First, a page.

Memory Beads of Christmas’ Past

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Not everyone loves Christmas, but I do.  Not all of the beads on the string are beautiful, in fact, several, especially the early ones with my mother, whose anxiety spiked with the pressure of creating a good Christmas, were pretty rough.  Somehow our father and my three brothers and me always found a way to enjoy the day anyway.  We’d just move around her, avoiding the whirlpool of her energy so that we wouldn’t be pulled down with her.  It wasn’t her fault, she was just trying so hard for it to be wonderful that she was miserable.

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Among other things, Christmas is about expectation.  There is no other day of the year that has so many hopes pinned on it.  If those hopes are not too extreme, it reminds us that good things are coming; that life gives to us as Her children, so that whatever suffering we’re experiencing, there is the possibility of relief.  Each of our lives is unique, each of us suffers, and at Christmas we’re reminded that good can and will come.

Mother made a Santa suit for my father.  We’d have poor-boy sandwiches, then father would disappear and reappear as Santa Claus.  Since I was the oldest by the time this ritual was enacted, I already knew who was under the suit, but my younger brothers did not.  He’d come in with a very loud, and hardy, “Ho HO HO” and scare the youngest of them half to death.  I loved that and felt quite grown up to know the secret.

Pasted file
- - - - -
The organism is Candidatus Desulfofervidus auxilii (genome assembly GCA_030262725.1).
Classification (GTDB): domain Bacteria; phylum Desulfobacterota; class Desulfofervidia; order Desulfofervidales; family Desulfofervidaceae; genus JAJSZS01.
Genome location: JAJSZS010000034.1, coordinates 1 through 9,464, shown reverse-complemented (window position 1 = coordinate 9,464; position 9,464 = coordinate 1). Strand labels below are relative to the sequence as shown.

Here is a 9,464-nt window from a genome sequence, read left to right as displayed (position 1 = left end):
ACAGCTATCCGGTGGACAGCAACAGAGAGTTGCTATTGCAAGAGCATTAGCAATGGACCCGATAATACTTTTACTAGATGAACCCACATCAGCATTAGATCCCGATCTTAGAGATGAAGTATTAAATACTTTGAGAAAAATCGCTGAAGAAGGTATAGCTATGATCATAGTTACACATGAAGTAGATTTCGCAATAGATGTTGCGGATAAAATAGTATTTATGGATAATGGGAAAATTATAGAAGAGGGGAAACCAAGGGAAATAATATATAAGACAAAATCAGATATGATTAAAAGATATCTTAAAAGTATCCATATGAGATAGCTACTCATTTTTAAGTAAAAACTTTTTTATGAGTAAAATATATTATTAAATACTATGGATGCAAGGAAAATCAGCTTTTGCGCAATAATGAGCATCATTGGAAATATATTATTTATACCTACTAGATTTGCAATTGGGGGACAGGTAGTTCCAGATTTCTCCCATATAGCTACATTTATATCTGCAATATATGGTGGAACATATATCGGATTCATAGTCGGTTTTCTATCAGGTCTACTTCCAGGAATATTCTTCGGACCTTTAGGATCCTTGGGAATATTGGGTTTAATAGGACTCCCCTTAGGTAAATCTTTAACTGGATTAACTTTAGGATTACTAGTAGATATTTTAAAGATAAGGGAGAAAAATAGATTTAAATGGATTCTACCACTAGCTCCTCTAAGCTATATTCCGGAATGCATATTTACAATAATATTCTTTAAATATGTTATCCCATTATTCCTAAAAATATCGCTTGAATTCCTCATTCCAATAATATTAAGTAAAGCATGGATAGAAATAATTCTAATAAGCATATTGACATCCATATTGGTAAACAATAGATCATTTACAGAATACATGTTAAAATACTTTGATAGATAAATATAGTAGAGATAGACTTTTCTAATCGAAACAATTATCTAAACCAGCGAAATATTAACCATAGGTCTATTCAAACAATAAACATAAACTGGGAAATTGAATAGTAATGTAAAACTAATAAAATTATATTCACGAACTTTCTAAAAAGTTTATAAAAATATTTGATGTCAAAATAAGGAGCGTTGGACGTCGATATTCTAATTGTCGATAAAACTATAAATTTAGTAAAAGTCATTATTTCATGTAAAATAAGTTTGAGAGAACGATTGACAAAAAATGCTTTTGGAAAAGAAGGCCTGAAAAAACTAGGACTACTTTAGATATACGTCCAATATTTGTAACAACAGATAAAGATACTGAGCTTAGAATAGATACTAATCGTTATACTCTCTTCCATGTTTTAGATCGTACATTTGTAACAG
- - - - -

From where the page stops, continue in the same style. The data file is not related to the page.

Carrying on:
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The tree was always beautiful, the gifts, thoughtful, and the food–Mother being French she was a very good cook–was yummy.

In those early years, my favorite thing was to lie down under the tree and gaze up at the lights above my head, when I’d give in to my imagination of flights to the stars; a habit that has continued through all the beads of my Christmas’s.

So, I do love Christmas; for it’s magic, it’s hope, it’s gratitude for our connection to others, no matter how challenging their particular nature.

todd & kris 1974

My favorite beads were when my own children were born and I could make it magical for them.  I’d learned not to worry over it; Mother had taught me the danger of too high expectations.  My husband would wear the Santa suit and I could watch their eyes light up like the Christmas tree with the fun of it all.

 

 

 

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